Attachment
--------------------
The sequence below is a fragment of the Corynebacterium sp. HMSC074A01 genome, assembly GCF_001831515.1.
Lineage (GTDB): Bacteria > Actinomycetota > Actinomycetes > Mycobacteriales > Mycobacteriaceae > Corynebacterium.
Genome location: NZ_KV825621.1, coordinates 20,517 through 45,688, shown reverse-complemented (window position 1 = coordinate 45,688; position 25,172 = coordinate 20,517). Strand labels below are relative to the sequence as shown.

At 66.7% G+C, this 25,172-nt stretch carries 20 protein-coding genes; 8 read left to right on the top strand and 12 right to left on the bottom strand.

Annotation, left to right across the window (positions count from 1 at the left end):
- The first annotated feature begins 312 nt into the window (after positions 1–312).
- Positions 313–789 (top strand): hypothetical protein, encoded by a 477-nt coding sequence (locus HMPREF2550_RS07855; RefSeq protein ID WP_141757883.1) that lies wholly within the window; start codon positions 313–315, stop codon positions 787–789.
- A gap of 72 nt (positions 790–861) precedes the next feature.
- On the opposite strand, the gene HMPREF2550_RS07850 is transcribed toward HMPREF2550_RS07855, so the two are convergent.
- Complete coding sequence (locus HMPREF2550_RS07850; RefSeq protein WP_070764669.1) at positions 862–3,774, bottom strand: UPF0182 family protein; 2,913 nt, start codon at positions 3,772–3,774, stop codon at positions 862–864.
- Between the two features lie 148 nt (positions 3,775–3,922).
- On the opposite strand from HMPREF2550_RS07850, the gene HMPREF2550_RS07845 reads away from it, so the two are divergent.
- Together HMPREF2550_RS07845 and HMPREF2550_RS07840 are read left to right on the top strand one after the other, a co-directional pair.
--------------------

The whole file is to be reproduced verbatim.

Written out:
The sequence below is a fragment of the Corynebacterium sp. HMSC074A01 genome, assembly GCF_001831515.1.
Lineage (GTDB): Bacteria > Actinomycetota > Actinomycetes > Mycobacteriales > Mycobacteriaceae > Corynebacterium.
Genome location: NZ_KV825621.1, coordinates 20,517 through 45,688, shown reverse-complemented (window position 1 = coordinate 45,688; position 25,172 = coordinate 20,517). Strand labels below are relative to the sequence as shown.

At 66.7% G+C, this 25,172-nt stretch carries 20 protein-coding genes; 8 read left to right on the top strand and 12 right to left on the bottom strand.

Annotation, left to right across the window (positions count from 1 at the left end):
- The first annotated feature begins 312 nt into the window (after positions 1–312).
- Positions 313–789 (top strand): hypothetical protein, encoded by a 477-nt coding sequence (locus HMPREF2550_RS07855; RefSeq protein ID WP_141757883.1) that lies wholly within the window; start codon positions 313–315, stop codon positions 787–789.
- A gap of 72 nt (positions 790–861) precedes the next feature.
- On the opposite strand, the gene HMPREF2550_RS07850 is transcribed toward HMPREF2550_RS07855, so the two are convergent.
- Complete coding sequence (locus HMPREF2550_RS07850; RefSeq protein WP_070764669.1) at positions 862–3,774, bottom strand: UPF0182 family protein; 2,913 nt, start codon at positions 3,772–3,774, stop codon at positions 862–864.
- Between the two features lie 148 nt (positions 3,775–3,922).
- On the opposite strand from HMPREF2550_RS07850, the gene HMPREF2550_RS07845 reads away from it, so the two are divergent.
- Together HMPREF2550_RS07845 and HMPREF2550_RS07840 are read left to right on the top strand one after the other, a co-directional pair.